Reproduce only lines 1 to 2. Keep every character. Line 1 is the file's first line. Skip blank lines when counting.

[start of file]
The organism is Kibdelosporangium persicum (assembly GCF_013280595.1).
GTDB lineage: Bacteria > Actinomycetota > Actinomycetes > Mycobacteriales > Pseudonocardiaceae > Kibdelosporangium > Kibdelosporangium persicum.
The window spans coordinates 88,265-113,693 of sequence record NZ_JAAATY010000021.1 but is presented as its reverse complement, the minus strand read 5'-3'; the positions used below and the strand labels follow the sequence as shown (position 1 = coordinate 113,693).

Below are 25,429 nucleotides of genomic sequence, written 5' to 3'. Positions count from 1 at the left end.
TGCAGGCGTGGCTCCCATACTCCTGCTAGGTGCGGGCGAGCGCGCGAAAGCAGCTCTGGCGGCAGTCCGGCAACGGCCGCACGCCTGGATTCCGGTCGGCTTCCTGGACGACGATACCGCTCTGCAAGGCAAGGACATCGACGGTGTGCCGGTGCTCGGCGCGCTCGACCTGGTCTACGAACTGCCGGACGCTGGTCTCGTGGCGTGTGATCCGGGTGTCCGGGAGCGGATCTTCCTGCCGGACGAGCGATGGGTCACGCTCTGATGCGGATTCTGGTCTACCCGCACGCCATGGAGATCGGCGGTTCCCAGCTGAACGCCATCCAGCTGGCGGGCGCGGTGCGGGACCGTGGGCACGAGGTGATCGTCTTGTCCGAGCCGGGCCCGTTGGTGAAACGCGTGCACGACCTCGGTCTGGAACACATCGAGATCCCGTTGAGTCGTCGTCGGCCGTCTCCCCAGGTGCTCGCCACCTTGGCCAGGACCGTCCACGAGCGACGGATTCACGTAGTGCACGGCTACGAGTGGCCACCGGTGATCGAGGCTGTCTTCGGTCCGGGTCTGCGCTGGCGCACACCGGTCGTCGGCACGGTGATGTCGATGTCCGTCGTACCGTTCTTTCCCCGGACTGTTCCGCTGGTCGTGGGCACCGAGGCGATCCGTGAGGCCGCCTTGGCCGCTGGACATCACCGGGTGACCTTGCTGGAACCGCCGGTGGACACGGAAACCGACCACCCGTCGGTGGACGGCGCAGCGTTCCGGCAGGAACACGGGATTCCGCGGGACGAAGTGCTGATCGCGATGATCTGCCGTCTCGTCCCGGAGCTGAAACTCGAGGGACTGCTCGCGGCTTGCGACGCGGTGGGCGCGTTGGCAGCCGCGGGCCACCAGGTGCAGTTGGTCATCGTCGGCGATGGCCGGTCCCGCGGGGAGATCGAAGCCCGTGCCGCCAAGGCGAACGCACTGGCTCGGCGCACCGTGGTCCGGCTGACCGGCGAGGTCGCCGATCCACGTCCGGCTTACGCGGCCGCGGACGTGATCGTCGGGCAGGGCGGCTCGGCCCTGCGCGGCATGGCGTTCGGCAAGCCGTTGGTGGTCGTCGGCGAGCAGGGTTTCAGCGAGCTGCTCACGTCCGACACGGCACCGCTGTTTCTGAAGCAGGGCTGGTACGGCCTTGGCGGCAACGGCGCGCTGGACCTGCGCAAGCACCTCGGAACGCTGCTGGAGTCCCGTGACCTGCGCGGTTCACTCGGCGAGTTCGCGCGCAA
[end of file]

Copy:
The organism is Kibdelosporangium persicum (assembly GCF_013280595.1).
GTDB lineage: Bacteria > Actinomycetota > Actinomycetes > Mycobacteriales > Pseudonocardiaceae > Kibdelosporangium > Kibdelosporangium persicum.